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The answer, my friend, is basking in the sun

Joel Makower does a quick review of the growing momentum of solar power on the world market, with high-profile moves being made by Sanyo, Sharp, Kyocera, and Mitsubishi. Then he turns to the U.S. solar market, which is lagging: Reclaiming leadership in the global solar marketplace will be no mean feat. As recently as 1997, U.S. solar companies controlled 100% of the U.S. market and 40% of the global market, according to SEIA. Today, U.S. firms control only 73% and 14%, respectively. In 2003, following several years of growth, shipments from U.S. solar manufacturers actually decreased by 10%, while shipments …

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Terra Cognita

New company offers guilty motorists a way to offset emissions In what is likely to be a growing trend, a private company is stepping in to make money by offering people a concrete way to take positive action against global warming. Benven LLC runs a program called TerraPass, which emerged from a classroom project at the Wharton School of Business. TerraPass sells carbon-dioxide remediation; consumers can purchase at varying levels, based on the estimated tonnage of CO2 their vehicle produces. The money will be used to purchase (and retire) credits at the Chicago Climate Exchange, a commodities market of sorts …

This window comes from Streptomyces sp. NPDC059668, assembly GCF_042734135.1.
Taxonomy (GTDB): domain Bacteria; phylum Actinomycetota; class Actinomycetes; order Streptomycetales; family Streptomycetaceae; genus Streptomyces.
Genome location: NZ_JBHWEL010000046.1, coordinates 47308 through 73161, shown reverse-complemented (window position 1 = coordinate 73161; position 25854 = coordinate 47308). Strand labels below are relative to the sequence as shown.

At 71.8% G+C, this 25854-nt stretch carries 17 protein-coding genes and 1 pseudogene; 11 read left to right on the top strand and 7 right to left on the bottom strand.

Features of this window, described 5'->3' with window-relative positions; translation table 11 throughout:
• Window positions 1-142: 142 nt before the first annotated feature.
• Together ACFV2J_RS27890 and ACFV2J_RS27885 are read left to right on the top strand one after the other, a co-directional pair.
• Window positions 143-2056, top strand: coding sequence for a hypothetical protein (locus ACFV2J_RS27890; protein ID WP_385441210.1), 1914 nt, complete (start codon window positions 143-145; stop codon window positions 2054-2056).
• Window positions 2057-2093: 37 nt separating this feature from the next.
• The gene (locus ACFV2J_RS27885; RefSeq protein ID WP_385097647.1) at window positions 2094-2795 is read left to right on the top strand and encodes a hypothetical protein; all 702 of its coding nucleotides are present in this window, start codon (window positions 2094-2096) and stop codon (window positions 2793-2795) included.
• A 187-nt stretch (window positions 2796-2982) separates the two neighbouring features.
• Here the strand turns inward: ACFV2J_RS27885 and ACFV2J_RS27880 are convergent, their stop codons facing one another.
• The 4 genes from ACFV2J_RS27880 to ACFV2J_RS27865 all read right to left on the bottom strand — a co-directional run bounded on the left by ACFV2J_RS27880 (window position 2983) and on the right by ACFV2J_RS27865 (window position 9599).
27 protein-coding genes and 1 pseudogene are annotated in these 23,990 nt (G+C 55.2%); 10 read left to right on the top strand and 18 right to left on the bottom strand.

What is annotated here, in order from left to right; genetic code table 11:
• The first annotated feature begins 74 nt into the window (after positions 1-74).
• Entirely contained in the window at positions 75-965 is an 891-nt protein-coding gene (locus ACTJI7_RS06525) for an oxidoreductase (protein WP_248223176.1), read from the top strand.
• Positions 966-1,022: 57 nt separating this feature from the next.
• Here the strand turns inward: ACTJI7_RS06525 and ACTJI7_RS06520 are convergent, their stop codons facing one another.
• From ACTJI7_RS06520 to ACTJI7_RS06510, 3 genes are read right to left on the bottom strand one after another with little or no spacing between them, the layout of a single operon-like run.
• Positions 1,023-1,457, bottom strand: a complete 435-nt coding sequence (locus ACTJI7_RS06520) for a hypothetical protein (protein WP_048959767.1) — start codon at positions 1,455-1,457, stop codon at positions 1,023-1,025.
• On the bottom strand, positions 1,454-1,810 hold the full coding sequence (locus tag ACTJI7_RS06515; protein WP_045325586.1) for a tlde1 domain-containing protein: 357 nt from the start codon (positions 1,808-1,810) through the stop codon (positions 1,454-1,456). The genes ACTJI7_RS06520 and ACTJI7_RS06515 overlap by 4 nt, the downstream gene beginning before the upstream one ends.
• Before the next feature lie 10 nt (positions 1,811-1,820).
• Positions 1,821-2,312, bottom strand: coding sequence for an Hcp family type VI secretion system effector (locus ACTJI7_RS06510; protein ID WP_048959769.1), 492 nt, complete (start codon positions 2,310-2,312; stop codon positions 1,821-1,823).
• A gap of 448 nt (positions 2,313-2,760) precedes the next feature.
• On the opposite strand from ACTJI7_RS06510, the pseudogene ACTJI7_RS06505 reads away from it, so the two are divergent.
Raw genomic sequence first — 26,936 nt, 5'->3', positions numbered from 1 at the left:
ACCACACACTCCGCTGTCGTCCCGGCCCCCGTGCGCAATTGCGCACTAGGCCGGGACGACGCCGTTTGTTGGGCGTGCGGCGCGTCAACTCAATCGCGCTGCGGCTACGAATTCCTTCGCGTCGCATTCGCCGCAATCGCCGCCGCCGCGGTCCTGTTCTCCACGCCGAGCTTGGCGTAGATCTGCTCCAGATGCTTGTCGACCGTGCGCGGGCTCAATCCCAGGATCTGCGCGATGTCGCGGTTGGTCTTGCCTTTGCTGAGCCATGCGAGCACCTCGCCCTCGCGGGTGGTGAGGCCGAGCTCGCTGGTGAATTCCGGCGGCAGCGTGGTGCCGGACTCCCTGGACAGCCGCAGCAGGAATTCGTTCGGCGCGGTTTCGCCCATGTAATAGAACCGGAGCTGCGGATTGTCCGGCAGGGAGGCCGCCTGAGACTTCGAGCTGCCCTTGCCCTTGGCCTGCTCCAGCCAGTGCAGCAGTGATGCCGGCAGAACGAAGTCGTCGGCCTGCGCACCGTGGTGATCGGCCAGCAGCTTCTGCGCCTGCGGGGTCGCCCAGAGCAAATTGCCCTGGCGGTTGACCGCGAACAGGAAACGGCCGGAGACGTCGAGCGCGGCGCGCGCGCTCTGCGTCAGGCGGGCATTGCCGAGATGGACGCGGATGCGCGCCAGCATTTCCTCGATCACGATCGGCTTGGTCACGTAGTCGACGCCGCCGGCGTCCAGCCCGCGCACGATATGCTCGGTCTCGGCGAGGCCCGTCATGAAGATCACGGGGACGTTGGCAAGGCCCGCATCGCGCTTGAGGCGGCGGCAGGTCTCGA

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Don’t Mess With Texas — Unless You’re Buying the Hot Dogs

Texas chemical plants cause problems for nearby residents The Houston Chronicle is running an investigative series on chemical plants and their effects on nearby residents, and it ain't pretty. There's a fair bit of evidence suggesting that companies dramatically underreport their annual emissions. On top of that, accidental leaks -- or what the industry calls "fugitive emissions" -- are a major cause of chemical pollution and often much worse for human health than the more high-profile expected emissions. "Fugitives" are often closer to the ground where the wind is slower, which can allow greater concentrations to accumulate, and due to …

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Dirty Pretty Things